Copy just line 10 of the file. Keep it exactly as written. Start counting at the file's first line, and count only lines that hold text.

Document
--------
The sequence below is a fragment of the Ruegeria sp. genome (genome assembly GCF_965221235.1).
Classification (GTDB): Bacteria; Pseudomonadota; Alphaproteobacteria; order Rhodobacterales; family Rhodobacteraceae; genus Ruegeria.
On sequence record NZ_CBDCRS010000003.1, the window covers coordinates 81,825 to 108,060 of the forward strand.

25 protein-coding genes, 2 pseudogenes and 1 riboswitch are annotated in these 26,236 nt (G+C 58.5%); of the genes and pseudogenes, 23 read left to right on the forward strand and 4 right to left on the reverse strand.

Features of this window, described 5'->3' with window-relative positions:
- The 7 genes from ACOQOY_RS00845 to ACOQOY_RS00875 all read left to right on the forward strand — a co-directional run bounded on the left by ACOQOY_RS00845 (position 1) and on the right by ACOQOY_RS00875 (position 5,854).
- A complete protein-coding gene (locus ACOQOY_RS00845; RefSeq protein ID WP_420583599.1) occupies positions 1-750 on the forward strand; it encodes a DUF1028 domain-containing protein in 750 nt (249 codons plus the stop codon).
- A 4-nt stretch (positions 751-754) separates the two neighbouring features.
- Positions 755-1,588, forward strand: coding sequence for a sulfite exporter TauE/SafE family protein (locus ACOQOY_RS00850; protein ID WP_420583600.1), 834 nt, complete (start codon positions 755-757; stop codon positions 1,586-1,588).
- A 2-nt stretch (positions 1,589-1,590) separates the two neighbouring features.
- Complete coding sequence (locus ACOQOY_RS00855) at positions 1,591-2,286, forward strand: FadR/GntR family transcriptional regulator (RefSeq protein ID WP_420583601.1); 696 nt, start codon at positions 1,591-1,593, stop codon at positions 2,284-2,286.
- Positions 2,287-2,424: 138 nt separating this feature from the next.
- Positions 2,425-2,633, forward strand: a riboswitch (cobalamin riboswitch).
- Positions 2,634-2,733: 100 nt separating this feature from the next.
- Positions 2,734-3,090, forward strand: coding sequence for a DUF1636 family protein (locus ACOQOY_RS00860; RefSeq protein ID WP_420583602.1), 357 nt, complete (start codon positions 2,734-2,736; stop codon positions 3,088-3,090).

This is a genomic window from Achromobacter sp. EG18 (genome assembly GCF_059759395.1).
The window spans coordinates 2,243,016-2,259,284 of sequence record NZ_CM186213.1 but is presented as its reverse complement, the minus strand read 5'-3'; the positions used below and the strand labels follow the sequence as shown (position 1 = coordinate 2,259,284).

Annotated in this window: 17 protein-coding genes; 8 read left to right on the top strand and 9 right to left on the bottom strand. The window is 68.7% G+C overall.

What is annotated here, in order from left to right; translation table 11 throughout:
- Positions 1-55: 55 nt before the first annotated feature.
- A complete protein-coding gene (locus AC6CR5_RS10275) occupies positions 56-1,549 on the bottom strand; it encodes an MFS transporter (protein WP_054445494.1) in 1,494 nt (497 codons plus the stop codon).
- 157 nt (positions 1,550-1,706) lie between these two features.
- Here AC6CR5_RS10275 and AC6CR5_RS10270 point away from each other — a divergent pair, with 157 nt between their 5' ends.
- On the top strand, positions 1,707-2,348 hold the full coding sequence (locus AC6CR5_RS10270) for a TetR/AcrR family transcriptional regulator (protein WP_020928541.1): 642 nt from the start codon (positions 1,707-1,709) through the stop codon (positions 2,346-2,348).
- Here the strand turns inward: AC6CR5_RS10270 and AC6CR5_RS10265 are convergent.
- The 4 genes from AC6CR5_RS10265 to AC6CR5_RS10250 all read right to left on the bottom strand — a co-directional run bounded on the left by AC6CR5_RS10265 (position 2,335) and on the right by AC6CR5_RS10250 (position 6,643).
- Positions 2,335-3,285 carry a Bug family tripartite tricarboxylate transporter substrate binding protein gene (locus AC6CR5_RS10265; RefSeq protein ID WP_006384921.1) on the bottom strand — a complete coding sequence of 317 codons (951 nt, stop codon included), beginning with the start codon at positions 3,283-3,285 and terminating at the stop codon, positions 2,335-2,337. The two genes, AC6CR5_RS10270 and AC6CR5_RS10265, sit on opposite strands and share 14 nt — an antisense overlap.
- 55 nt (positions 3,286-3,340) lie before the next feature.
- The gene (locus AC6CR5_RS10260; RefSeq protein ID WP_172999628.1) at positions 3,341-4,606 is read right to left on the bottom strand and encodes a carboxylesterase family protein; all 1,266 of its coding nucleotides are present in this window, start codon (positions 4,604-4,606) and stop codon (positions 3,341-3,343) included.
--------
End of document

- A 2-nt stretch (positions 1,589-1,590) separates the two neighbouring features.